Silvasti recruits 19 new drivers for wind power construction sites in Norway and Sweden
Silvasti has recruited 19 new drivers to carry out the transportation of oversized wind power components to construction sites located in Sweden and Norway. In selecting its new employees, Silvasti placed a particular emphasis on the following three qualities: good vehicle control in challenging conditions, English language proficiency and teamwork skills.
Silvasti’s Transport Manager Esa Liikanen, who handled the recruitment, says that while the company received applications from drivers with various backgrounds, there was one surprising thing that many of the applicants had in common.
“I don’t know whether it’s just coincidence, but several applicants had a background in entrepreneurship. Of course an entrepreneurial background is not a requirement in this line of work, but I’m sure that it is an advantage. This is a demanding job suitable for drivers who want to challenge themselves,” Liikanen comments.
Working in an international team
Silvasti’s transport projects involve not only Finnish drivers, but Danish, Swedish, German and Polish ones as well, so English language skills are a must. In fact, many of the drivers participating in international projects do so with the aim of developing their language skills.
“In addition to language skills, we sought drivers who have experience in working in varying terrains and weather conditions. Teamwork skills are also important when you spend time with the same people not only at the work site, but in your free time as well,” Liikanen adds.
Getting familiar with Silvasti’s equipment
At Silvasti, the orientation of new drivers starts off with a two-day training period at the Joutsa driving training track, where drivers are introduced to Silvasti’s vehicles. After the training period, the orientation continues in the form of practical work at wind power construction sites, where the new recruits are guided by work site managers and more experienced employees.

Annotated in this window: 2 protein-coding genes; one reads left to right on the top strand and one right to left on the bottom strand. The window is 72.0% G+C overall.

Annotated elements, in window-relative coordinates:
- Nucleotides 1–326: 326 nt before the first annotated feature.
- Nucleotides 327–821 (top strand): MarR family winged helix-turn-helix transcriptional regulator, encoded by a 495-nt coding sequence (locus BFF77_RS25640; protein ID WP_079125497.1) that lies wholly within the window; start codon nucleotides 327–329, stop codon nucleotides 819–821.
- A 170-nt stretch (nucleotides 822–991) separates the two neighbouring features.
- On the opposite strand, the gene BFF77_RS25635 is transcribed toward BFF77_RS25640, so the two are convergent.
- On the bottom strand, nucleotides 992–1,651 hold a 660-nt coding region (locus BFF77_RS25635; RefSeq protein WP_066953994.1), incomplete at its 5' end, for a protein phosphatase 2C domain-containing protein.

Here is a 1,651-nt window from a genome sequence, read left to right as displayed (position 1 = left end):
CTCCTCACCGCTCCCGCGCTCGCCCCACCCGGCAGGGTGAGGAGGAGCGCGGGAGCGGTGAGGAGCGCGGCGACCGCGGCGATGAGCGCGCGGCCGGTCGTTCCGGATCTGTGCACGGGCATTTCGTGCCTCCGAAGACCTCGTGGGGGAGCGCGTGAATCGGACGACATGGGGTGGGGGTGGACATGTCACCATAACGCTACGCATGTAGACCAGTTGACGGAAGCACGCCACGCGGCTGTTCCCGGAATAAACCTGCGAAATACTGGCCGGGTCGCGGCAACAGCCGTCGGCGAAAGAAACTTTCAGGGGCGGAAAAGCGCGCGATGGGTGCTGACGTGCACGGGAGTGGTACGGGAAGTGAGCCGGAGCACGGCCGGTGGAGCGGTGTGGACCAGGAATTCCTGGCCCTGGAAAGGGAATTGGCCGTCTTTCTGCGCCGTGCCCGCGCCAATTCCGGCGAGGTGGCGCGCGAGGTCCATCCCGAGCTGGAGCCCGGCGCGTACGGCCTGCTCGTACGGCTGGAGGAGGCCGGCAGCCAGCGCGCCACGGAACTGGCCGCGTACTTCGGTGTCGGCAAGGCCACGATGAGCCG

“I’m sure that proper vehicle handling won’t be the greatest challenge faced by our new employees. One thing that may come as a surprise is how demanding the work is, even though we always try to provide applicants with an unembellished impression of the conditions at the worksites. However, the working environment is completely foreign to most people and you can’t go home at the end of the day. The changing weather conditions and resulting work stoppages demand patience in particular,” Liikanen explains.
A four-week gig
Wind power construction sites are often located in untouched areas, far away from population centres. The work is done in four-week periods followed by one week off.
“Here at Silvasti, we consider it important to always take care of our drivers’ tools and basic needs. New-ish and well-functioning vehicles are pleasant to work with and the accommodation that we provide offers drivers a chance to relax together at the end of the day. Although this is certainly not the easiest job in the world, it does have its benefits, such as variety and opportunities for surpassing yourself,” Liikanen summarises.